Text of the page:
An ACLU-VT review of panhandling ordinances on the books in several Vermont municipalities shows that local laws contain provisions that are similar to panhandling laws in three other states recently thrown out by three different federal courts.

In September, the 1st Circuit Court of Appeals struck down a Portland, Maine, ordinance that banned performing any activity on city street medians other than crossing over them. Despite alleged safety concerns, the ordinance was widely known to be targeted at panhandlers. After an ACLU of Maine First Amendment challenge, the court agreed that Portland “chose too sweeping a means” of trying to promote public safety “given the First Amendment interest in protecting the public’s right to freedom of speech.”

In October, two federal district courts ruled against municipalities with so-called “aggressive panhandling” ordinances. A district court judge in Massachusetts overturned anti-panhandling ordinances in the city of Lowell because they unnecessarily proscribed the public’s freedom of speech.

While the judge recognized that some panhandling bans could be justified on public safety grounds in certain areas such as near banks or ATMs, he cited recent Supreme Court precedent to make clear that panhandling bans are unconstitutional because “panhandling is an expressive act regardless of what words, if any, a panhandler speaks.” The Massachusetts judge found that that some of Lowell’s alleged interests were not compelling enough to pass constitutional muster and that the ordinances’ language was not tailored in the least restrictive manner to promote public safety.

Similarly, the Federal District Court of Colorado found parts of Grand Junction’s panhandling ordinances to be unconstitutional because the laws “prohibit protected speech that poses no threat to public safety.”

Ordinances in Vermont municipalities such as Burlington, Bennington, Barre (Section 11-10(c)), and Rutland Town (pages 12-15) are nearly identical to those recently found unconstitutional in Massachusetts and Colorado.

Vermont officials’ interest in panhandling laws comes at a time when Vermont is dealing with a significant homelessness crisis. While the state has expanded services and housing, the efforts have not been nearly enough to assist Vermont’s most vulnerable adults and children.

As the crisis has grown, some cities and towns have sharpened ordinances to prevent “aggressive panhandling,” which typically include bans on soliciting money in an “aggressive manner” or within 10-15 feet of specific public places like storefronts, public telephones, bus stops, and entrances to buildings. The ordinances also typically ban panhandlers from misrepresenting their need for money or how they plan to use it. Infractions can result in a $50 to $500 fine.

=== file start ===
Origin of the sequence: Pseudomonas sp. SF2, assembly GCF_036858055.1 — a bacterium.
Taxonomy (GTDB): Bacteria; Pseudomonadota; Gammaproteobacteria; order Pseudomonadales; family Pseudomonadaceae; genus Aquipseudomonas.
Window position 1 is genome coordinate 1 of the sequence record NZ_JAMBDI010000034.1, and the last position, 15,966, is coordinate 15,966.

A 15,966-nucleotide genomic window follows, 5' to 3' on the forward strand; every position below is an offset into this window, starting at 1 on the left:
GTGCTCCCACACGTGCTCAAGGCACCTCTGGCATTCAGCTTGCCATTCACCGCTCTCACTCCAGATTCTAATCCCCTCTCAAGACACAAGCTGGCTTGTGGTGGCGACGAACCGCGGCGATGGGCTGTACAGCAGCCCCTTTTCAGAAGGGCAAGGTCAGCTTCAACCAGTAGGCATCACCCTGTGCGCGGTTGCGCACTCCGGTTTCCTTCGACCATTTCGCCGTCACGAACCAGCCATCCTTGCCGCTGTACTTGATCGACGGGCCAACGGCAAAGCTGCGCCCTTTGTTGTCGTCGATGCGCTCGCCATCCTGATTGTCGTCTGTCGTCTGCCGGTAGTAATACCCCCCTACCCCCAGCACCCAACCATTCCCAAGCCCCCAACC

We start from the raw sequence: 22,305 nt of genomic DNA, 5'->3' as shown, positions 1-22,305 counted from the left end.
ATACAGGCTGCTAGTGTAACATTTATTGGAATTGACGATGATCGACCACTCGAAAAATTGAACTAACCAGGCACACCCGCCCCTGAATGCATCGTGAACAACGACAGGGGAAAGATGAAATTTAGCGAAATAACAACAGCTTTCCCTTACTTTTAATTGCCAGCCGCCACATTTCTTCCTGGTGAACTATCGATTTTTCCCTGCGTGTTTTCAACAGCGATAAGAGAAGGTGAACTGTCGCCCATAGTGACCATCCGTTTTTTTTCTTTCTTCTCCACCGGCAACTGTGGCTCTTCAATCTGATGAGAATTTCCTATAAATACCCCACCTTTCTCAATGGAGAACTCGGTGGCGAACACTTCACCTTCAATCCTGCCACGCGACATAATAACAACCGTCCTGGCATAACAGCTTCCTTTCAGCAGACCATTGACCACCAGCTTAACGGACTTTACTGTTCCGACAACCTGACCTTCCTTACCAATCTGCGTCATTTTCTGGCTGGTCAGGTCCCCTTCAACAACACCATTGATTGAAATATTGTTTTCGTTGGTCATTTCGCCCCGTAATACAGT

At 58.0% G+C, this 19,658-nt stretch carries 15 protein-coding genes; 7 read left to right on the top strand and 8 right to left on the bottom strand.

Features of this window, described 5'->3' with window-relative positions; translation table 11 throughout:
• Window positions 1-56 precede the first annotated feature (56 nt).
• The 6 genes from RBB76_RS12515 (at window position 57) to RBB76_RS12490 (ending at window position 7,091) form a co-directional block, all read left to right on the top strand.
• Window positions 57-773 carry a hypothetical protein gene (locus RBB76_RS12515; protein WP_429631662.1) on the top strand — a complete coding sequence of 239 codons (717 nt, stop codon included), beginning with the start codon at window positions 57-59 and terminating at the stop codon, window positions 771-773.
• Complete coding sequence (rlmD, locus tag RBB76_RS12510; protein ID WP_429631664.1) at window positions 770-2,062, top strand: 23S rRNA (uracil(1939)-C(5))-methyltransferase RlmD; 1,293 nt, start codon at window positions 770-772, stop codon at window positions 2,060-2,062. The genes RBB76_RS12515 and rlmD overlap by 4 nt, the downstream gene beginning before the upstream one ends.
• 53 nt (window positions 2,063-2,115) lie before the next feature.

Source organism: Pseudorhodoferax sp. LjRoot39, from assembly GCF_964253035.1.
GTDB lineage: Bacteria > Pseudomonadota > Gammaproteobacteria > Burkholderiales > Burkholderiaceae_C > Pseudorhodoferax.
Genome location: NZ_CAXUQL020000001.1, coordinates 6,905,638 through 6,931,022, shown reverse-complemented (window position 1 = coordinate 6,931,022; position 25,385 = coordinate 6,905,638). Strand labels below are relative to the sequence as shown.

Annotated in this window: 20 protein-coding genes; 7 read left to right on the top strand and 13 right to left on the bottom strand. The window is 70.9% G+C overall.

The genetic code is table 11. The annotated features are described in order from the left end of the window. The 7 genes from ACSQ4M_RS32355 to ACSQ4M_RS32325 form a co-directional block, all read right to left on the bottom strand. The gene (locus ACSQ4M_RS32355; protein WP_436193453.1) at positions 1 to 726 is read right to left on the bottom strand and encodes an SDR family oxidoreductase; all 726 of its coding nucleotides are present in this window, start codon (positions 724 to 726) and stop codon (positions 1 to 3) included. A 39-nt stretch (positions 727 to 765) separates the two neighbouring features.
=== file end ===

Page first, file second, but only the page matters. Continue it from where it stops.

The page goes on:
Like municipal officials in Massachusetts and Colorado, Vermont local leaders say their ordinances promote public safety, control automobile and pedestrian traffic, and in the case of the Burlington ordinance, maintain an “aesthetically attractive environment designed to attract tourists.”

But aggressive panhandling ordinances do something else. They ban speech, not merely aggressive action. Prohibitions on soliciting near the entrance to a building or from someone who is waiting in a line ban nothing more than the simple act of expressing one’s need for charity. And, while misrepresenting the need or planned use for whatever is received may be deceptive, it is not illegal.

A final twist: Vermont already has state and local laws that address actions that harass, intimidate, or threaten. There’s no need for separate “aggressive panhandling” laws.

Vermont needs to lead the way by dropping these heavy-handed ordinances and replacing them with sensible policies that support the homeless and only restrict free speech when a truly compelling state interest can be demonstrated. As Matthew Segal recently wrote in the Guardian, the U.S. Supreme Court has said that the Constitution allows super-PAC’s and wealthy individuals to express their views by spending millions of dollars. How can it fail to protect people who express themselves by asking for a dollar?

-- Jay Diaz, staff attorney/public advocate

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